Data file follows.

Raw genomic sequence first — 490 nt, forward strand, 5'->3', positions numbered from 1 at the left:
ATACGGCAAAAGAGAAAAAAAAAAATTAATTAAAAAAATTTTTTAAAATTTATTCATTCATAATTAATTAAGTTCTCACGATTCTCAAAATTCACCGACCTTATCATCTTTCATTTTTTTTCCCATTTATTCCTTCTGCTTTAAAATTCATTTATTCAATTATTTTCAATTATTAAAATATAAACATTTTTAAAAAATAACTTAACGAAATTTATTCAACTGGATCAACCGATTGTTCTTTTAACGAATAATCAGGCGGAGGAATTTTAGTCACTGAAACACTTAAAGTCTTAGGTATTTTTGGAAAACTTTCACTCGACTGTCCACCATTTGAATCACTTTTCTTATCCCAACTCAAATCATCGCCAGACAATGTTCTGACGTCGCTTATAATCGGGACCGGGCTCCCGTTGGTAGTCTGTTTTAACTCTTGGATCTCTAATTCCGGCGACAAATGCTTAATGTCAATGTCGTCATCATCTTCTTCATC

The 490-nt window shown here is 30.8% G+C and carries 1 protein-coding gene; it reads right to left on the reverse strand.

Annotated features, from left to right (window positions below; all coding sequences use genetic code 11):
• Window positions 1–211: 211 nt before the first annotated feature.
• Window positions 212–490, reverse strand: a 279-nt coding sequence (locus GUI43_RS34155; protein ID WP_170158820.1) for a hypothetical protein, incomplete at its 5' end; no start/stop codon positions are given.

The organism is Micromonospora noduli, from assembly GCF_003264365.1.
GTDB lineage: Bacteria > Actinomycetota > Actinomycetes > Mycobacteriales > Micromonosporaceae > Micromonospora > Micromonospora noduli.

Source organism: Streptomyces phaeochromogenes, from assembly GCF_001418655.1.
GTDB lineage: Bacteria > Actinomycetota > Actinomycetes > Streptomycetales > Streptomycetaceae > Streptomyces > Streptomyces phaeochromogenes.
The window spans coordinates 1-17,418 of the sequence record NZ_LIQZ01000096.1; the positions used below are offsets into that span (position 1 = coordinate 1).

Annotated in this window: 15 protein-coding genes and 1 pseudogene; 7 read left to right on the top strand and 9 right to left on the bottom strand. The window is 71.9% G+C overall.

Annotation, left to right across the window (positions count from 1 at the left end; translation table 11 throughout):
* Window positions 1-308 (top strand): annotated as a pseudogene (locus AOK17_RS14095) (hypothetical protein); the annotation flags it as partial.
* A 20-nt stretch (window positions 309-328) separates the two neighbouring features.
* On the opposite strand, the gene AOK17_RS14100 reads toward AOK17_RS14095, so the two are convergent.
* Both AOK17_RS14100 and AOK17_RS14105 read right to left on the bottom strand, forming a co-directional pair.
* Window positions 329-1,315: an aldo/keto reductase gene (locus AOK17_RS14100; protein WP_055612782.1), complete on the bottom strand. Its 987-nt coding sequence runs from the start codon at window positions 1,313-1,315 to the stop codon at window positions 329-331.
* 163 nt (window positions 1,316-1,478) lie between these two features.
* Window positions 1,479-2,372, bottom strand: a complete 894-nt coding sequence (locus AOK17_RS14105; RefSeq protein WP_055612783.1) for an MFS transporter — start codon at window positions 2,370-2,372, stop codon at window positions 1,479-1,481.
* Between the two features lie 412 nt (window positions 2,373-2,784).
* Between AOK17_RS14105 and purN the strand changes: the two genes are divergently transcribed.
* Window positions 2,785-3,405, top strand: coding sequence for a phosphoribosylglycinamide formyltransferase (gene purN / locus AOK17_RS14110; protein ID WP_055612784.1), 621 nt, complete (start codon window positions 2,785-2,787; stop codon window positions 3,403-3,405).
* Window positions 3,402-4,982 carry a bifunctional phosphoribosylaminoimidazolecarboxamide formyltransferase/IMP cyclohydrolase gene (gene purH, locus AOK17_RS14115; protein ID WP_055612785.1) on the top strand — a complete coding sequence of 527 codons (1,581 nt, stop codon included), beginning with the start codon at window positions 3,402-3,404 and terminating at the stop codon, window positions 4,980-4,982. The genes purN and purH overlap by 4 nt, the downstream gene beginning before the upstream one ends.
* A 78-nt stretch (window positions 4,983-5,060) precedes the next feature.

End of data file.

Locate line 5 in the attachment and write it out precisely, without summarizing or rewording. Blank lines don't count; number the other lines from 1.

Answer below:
• Window positions 1–211: 211 nt before the first annotated feature.